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Buy Campfire Wood Where You Burn It

Buy Campfire Wood Where You Burn It

By Sarah Volkman, The Nature Conservancy

Taking a bundle of firewood from your backyard with you when you’re going camping might seem like a good idea. Who wants to worry about buying or finding firewood when you arrive at your campsite?

But think again. The real cost of moving firewood is a lot higher than you might suspect. Invasive tree killing pests — like the emerald ash borerAsian longhorned beetle, and goldspotted oak borer — are known to travel undetected in firewood. And when you move that firewood over long distances, you can accidentally give these pests a free ride to the very trees that you enjoy sitting beneath at your favorite camping spot.

On their own in your neighborhood or a forest, invasive insects don’t travel much farther than from one tree to the next. But in the back of your car or truck, they can make it hundreds of miles — and they won’t be shy about making themselves a meal out of the trees at your destination.

No one wants to be the one who started a new outbreak that destroyed a park or campground. And no one wants to see a city street or forest robbed of its beautiful green tree canopy. If that’s not enough to convince you, in some states and counties, moving firewood is illegal and subject to serious fines.

Protecting the places you love is simple. Instead of taking firewood from home, buy your firewood at or near your campsite. Buy it where you’ll burn it. And don’t take any extra firewood home with you.

Here are some other tips to keep in mind when you’re gearing up for your camping trip:

  • Never assume that firewood is safe because it looks healthy. Some invasive insects are tiny and the eggs they lay are often microscopic.
  • When you buy firewood near your campsite, ask the seller where they got the wood. If it isn’t nearby, or if they don’t know where the wood is from, you should consider another firewood dealer.
  • Find out if your state has a safe firewood certification process. If it does, ask to see the seller’s certificate.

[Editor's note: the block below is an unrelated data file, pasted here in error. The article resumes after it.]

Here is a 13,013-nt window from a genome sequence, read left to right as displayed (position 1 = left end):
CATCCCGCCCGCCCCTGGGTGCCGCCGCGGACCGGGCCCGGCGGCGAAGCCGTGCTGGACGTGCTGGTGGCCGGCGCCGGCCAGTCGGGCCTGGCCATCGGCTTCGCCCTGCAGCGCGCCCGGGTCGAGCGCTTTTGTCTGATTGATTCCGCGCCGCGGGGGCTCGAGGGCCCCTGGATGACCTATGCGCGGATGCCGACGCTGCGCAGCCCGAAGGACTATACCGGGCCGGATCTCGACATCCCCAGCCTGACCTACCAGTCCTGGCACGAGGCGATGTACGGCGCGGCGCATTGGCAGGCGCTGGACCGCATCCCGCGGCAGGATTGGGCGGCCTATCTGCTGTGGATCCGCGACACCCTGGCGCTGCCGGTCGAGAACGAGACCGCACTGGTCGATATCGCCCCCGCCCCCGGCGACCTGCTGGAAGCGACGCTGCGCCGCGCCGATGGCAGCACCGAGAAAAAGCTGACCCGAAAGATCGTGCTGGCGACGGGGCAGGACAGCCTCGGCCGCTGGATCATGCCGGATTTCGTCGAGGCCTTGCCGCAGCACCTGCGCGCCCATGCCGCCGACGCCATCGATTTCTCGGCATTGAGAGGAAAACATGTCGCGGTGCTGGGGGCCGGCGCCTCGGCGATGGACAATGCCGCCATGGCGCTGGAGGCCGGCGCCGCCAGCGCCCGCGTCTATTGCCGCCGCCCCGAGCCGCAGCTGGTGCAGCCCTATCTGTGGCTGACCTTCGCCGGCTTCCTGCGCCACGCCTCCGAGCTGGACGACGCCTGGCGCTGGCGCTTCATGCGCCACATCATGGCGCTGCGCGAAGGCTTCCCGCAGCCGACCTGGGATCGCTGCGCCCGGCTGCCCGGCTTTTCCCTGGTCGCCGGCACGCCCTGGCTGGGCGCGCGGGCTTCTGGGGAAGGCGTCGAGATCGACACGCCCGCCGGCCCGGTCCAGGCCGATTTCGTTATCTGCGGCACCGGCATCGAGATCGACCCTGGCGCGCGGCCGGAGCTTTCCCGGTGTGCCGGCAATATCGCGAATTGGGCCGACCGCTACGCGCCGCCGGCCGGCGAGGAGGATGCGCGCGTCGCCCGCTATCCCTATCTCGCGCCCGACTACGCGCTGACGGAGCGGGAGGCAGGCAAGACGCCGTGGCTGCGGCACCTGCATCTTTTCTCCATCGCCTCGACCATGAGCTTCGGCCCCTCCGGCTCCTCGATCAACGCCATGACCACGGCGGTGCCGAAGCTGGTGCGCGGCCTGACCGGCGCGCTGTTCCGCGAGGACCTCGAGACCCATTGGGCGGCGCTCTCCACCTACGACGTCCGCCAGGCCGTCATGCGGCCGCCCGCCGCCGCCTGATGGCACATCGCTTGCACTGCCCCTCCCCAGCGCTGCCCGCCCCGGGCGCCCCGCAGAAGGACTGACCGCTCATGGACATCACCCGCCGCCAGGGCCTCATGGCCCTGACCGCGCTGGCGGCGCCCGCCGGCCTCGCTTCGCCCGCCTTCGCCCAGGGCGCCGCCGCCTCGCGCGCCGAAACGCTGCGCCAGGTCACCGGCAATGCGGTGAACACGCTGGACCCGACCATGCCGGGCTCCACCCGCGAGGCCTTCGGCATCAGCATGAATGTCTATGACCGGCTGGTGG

• If you absolutely must take firewood with you, and you won’t be violating any regulations or laws, it is a good alternative to select packaged firewood with a kiln-dried stamp or heat certification.
  • For more information, funny videos, and interactive games about this issue, visit dontmovefirewood.org.

Sarah Volkman is a communications coordinator with The Nature Conservancy’s Forest Health Program.

(Image: campfire. Source: Flickr user Doug Beckers via a Creative Commons license.)

 

 

Related:
12 Ways To Have a Fun, Guilt-Free Camping Trip
Is Your Relationship with Trees on the Rocks?
Tips for Camping in National Parks

Read more: Environment, Green, Natural Pest Control, Nature, Nature & Wildlife, Outdoor Activities, , , , , , , , , , , ,

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30 comments

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6:25AM PDT on Mar 15, 2013

I don't go camping but it's always a pleasure to watch the neighbors sitting around their fire.
Thanks for this info.

1:35AM PST on Mar 5, 2013

Does make plenty of sense!

1:35AM PST on Mar 5, 2013

Does make plenty of sense!

1:43PM PST on Mar 2, 2013

Interesting. It would never have occurred to me to bring my own firewood as there are many other things to be put in the space inside the car. Certainly in Ontario we are cautioned about wood being infested by insects and how dangerous it can be to take it elsewhere in the province.

10:19AM PST on Dec 24, 2012

i haven't gone camping since i was a kid but it never occurred to me that someone would take their firewood with them. who has the room in the car with the camping gear and presumably other campers?

5:19PM PDT on Sep 20, 2012

Thanks.

6:02PM PDT on Sep 17, 2012

mega-important!!!! spread the word.....

1:31PM PDT on Aug 30, 2012

thanks

3:45PM PDT on Aug 28, 2012

Thank you for sharing.

2:03AM PDT on Aug 28, 2012

I hardly have gone camping or cooked out like this but once I recall we had a pitt and used wood there. I'd not want to take wood, never thought about doing that.

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Disclaimer: The views expressed above are solely those of the author and may not reflect those of
Care2, Inc., its employees or advertisers.

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